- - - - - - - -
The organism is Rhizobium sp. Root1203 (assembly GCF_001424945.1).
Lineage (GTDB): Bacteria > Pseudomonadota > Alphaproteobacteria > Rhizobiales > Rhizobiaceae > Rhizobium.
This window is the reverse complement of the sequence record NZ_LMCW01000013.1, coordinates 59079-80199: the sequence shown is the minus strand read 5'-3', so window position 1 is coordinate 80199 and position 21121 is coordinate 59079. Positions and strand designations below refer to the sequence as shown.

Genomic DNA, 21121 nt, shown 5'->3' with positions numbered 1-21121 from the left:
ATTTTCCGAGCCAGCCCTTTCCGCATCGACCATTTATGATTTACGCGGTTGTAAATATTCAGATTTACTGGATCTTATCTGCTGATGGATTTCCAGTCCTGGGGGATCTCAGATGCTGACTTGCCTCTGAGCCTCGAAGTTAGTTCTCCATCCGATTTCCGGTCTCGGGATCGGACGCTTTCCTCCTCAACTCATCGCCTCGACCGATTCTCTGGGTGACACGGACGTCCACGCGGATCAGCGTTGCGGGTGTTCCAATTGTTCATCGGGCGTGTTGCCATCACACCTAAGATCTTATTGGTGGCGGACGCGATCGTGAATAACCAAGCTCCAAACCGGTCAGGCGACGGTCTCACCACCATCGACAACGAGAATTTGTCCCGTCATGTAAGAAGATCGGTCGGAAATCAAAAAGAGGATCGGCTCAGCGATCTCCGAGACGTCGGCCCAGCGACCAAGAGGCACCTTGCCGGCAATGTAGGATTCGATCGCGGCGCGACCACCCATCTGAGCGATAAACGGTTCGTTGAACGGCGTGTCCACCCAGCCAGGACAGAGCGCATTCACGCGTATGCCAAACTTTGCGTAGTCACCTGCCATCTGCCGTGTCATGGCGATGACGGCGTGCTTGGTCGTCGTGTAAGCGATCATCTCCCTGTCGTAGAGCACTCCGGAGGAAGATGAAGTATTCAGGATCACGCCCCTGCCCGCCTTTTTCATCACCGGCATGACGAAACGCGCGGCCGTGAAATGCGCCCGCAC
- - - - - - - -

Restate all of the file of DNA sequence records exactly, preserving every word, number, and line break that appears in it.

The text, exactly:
The organism is Rhizobium sp. Root1203 (assembly GCF_001424945.1).
Lineage (GTDB): Bacteria > Pseudomonadota > Alphaproteobacteria > Rhizobiales > Rhizobiaceae > Rhizobium.
This window is the reverse complement of the sequence record NZ_LMCW01000013.1, coordinates 59079-80199: the sequence shown is the minus strand read 5'-3', so window position 1 is coordinate 80199 and position 21121 is coordinate 59079. Positions and strand designations below refer to the sequence as shown.

Genomic DNA, 21121 nt, shown 5'->3' with positions numbered 1-21121 from the left:
ATTTTCCGAGCCAGCCCTTTCCGCATCGACCATTTATGATTTACGCGGTTGTAAATATTCAGATTTACTGGATCTTATCTGCTGATGGATTTCCAGTCCTGGGGGATCTCAGATGCTGACTTGCCTCTGAGCCTCGAAGTTAGTTCTCCATCCGATTTCCGGTCTCGGGATCGGACGCTTTCCTCCTCAACTCATCGCCTCGACCGATTCTCTGGGTGACACGGACGTCCACGCGGATCAGCGTTGCGGGTGTTCCAATTGTTCATCGGGCGTGTTGCCATCACACCTAAGATCTTATTGGTGGCGGACGCGATCGTGAATAACCAAGCTCCAAACCGGTCAGGCGACGGTCTCACCACCATCGACAACGAGAATTTGTCCCGTCATGTAAGAAGATCGGTCGGAAATCAAAAAGAGGATCGGCTCAGCGATCTCCGAGACGTCGGCCCAGCGACCAAGAGGCACCTTGCCGGCAATGTAGGATTCGATCGCGGCGCGACCACCCATCTGAGCGATAAACGGTTCGTTGAACGGCGTGTCCACCCAGCCAGGACAGAGCGCATTCACGCGTATGCCAAACTTTGCGTAGTCACCTGCCATCTGCCGTGTCATGGCGATGACGGCGTGCTTGGTCGTCGTGTAAGCGATCATCTCCCTGTCGTAGAGCACTCCGGAGGAAGATGAAGTATTCAGGATCACGCCCCTGCCCGCCTTTTTCATCACCGGCATGACGAAACGCGCGGCCGTGAAATGCGCCCGCAC